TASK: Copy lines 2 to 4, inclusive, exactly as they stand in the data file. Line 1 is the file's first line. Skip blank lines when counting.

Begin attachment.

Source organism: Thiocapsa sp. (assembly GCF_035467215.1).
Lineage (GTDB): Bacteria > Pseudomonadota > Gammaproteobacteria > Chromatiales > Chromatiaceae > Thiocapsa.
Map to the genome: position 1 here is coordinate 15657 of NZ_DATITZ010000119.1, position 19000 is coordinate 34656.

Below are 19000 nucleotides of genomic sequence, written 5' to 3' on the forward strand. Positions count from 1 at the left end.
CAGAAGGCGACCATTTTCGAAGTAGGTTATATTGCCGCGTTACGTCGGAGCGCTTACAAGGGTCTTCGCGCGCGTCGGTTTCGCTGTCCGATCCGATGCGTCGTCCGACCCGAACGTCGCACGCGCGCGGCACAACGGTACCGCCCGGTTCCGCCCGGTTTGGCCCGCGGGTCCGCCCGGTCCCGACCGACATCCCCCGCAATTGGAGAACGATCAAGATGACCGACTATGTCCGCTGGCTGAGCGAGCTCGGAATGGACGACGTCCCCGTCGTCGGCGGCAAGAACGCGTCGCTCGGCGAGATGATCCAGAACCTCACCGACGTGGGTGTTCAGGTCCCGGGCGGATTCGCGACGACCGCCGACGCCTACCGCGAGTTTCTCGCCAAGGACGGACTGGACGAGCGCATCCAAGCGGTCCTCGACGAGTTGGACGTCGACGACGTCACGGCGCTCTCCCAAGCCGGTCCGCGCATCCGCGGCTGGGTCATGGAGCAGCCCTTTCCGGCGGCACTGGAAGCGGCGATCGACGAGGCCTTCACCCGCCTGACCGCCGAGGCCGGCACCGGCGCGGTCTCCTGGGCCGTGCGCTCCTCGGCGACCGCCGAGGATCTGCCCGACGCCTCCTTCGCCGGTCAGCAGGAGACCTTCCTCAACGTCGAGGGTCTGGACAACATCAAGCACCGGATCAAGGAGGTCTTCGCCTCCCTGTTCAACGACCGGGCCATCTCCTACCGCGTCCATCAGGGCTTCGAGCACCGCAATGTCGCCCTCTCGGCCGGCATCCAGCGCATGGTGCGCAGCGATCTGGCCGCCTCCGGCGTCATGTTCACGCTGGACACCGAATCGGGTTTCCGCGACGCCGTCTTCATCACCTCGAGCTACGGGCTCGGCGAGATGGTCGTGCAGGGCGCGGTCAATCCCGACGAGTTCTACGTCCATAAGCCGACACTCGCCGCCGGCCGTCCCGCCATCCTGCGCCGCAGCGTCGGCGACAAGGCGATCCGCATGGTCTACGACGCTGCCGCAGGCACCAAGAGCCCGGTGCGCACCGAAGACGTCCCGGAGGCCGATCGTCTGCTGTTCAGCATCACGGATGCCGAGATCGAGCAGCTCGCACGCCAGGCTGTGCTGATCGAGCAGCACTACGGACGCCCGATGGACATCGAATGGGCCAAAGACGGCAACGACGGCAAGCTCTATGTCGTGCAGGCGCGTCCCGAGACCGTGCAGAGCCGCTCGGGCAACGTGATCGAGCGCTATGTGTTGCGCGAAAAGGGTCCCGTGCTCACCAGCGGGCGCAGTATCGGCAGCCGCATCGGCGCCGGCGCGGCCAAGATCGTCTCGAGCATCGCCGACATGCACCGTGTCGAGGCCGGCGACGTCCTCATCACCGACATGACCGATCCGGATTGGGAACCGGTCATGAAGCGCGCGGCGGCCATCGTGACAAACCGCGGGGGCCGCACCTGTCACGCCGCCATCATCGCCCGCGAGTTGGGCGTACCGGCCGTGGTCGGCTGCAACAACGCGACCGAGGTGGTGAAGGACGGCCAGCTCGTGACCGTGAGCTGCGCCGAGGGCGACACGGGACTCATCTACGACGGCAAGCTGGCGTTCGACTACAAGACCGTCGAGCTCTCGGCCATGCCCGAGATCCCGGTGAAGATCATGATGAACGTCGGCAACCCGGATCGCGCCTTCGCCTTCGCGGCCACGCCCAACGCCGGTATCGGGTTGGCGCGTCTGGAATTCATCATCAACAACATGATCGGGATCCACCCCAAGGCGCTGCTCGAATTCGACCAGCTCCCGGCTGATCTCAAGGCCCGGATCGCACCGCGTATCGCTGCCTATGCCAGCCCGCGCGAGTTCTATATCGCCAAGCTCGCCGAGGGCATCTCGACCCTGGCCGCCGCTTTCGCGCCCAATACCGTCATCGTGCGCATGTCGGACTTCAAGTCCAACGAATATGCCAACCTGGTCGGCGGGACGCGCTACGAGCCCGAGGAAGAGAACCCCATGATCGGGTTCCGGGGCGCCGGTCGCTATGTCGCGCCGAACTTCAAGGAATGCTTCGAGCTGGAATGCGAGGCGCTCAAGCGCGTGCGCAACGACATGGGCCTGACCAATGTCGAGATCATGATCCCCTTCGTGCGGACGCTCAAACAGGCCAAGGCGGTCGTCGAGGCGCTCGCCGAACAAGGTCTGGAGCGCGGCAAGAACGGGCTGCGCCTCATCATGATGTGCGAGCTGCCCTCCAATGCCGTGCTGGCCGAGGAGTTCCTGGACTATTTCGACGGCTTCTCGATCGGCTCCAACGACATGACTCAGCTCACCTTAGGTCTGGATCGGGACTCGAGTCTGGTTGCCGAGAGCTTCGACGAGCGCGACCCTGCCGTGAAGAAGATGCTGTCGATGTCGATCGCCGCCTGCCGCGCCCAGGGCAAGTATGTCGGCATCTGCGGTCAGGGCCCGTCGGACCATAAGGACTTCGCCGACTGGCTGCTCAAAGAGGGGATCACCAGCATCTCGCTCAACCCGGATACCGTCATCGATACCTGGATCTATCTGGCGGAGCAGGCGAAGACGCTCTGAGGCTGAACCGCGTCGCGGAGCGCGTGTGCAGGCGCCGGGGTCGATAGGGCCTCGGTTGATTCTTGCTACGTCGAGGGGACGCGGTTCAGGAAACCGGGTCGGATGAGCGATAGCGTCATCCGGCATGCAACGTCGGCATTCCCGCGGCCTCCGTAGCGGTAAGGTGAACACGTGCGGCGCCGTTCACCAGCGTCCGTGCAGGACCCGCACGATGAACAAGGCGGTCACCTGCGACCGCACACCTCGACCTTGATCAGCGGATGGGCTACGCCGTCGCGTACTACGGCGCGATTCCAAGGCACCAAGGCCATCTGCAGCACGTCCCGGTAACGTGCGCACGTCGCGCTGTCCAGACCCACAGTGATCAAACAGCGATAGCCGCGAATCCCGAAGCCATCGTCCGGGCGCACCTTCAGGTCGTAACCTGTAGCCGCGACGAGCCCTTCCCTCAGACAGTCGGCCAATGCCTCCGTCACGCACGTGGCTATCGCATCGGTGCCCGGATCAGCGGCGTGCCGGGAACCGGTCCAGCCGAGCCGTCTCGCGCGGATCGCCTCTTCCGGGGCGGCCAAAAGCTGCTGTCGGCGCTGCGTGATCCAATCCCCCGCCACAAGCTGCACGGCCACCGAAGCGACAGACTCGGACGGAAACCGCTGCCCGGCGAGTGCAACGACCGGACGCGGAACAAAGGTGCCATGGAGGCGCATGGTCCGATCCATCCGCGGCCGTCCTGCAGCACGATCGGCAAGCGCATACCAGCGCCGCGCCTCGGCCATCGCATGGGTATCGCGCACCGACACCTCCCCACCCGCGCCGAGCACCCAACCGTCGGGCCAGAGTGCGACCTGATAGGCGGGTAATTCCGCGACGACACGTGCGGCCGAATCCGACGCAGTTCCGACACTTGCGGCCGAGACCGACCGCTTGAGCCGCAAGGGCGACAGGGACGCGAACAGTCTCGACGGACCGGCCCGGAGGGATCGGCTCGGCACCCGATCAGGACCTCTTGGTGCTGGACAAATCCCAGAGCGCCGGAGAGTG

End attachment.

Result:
Lineage (GTDB): Bacteria > Pseudomonadota > Gammaproteobacteria > Chromatiales > Chromatiaceae > Thiocapsa.
Map to the genome: position 1 here is coordinate 15657 of NZ_DATITZ010000119.1, position 19000 is coordinate 34656.

Below are 19000 nucleotides of genomic sequence, written 5' to 3' on the forward strand. Positions count from 1 at the left end.